Known-as associations let you associate the software resources that are similar but have variations in their company names or software names. When you set up the known-as associations, you define a wildcard for a specific known-as name. When a new software resource is added to the Software Catalog, it is compared to the known-as wildcards. If a wildcard match is found, the company name or the software resource name is changed to the known-as name for that wildcard.
Create any necessary known-as associations before you begin to populate the Software Catalog or as soon as you find duplications. New known-as associations do not affect existing software resources.
When software resources originate from multiple sources, their company names and software names can be inconsistent. Normally, if two software resources are identical but their identifying information is different, they are considered to represent different software. You can create known-as associations and wildcards to associate two software resources so that they are identified as being the same software. The known-as associations help you to identify software resources accurately.
You can create known-as associations for a company or a software resource as follows:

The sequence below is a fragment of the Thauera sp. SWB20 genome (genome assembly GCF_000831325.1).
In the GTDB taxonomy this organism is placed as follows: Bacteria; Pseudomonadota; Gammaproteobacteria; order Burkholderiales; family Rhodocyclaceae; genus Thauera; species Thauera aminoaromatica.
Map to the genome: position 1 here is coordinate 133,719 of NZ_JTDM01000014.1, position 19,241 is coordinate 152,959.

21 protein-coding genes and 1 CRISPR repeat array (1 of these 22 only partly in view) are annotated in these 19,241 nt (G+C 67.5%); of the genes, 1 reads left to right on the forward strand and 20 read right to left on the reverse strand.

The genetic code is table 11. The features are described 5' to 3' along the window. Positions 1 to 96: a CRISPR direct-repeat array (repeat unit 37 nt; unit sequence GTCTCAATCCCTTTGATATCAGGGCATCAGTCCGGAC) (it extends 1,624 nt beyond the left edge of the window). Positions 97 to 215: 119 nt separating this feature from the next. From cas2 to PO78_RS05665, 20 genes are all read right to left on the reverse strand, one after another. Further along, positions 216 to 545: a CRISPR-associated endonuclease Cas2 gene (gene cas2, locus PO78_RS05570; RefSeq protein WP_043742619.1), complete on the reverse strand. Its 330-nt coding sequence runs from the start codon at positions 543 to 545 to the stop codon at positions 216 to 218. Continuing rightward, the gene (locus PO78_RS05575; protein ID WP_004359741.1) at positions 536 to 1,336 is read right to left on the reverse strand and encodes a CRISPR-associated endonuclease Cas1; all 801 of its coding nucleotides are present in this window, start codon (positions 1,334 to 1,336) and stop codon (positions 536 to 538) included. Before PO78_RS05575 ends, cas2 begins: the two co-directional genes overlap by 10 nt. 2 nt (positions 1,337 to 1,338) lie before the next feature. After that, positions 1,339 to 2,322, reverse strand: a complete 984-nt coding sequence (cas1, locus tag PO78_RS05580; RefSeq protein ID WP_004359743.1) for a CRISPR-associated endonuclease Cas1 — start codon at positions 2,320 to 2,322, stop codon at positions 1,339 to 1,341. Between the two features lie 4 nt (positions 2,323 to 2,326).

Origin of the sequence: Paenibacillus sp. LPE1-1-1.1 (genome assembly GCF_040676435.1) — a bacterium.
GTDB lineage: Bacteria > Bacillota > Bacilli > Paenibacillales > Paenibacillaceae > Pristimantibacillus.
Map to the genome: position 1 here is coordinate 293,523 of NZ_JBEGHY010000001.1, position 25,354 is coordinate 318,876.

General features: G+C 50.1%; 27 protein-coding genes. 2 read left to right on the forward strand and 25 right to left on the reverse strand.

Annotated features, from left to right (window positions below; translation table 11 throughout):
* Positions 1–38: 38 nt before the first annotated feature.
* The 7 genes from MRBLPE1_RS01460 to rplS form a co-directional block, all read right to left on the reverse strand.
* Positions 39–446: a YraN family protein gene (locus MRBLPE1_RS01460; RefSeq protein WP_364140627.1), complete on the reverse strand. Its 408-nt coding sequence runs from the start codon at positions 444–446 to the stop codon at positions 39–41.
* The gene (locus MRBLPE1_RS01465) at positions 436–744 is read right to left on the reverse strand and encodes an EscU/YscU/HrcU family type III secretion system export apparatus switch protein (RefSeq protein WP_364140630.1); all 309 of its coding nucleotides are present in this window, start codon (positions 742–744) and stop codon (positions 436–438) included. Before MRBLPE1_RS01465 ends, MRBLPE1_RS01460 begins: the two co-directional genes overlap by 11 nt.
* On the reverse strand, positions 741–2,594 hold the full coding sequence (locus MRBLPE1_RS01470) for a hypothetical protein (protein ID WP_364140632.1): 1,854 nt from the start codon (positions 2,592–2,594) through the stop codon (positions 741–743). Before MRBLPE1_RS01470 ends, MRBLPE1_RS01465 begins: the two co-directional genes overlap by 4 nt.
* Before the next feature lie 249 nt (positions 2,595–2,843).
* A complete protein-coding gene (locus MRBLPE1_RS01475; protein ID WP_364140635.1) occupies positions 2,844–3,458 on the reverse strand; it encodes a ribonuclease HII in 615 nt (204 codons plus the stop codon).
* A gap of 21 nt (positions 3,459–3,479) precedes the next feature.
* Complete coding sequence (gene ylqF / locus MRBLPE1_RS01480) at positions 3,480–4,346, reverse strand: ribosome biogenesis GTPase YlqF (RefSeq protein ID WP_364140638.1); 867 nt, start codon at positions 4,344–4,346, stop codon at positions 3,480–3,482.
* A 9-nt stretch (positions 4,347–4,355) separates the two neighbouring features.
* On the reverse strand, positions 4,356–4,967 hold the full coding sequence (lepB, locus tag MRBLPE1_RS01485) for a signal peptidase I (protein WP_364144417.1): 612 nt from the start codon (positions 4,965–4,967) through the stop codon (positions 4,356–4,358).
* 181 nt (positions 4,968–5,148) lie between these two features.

During the import of a package, its company name is compared to the company wildcards. If a wildcard match is found, the company name in the new software resource is changed to the known-as company name for that wildcard.
For example, you associate the wildcard expression Symantec* with Symantec Corporation. When you import any software resource whose company name is Symantec, Symantec Corp., or any other variation, its company name is changed to Symantec Corporation.
During the import of a package, its name is compared to the software known-as wildcards. If a wildcard match is found, the name of the new software resource is changed to the software resource name for that wildcard.
For example, you might create a wildcard to replace MS Office with Microsoft Office.
Be sure to make the wildcard restrictive enough. Otherwise, you might associate multiple software resources that have the same name but do not represent the same software. For example, the wildcard MS Office* changes MS Office Standard, MS Office Professional, and Microsoft Office Enterprise to the same name. Such associations can cause problems with the software identification.
The unique identifiers of the associated software resources are not changed even when their company names or software names change.
The wildcard checks and associations occur when software resources are added to the Software Catalog from the Import wizard or from the Software Discovery scan. When you create a new known-as wildcard, existing software resources are not affected even if they match the wildcard.
When you resolve duplicate software resources, the association that is created appears in the Known As Mappings list.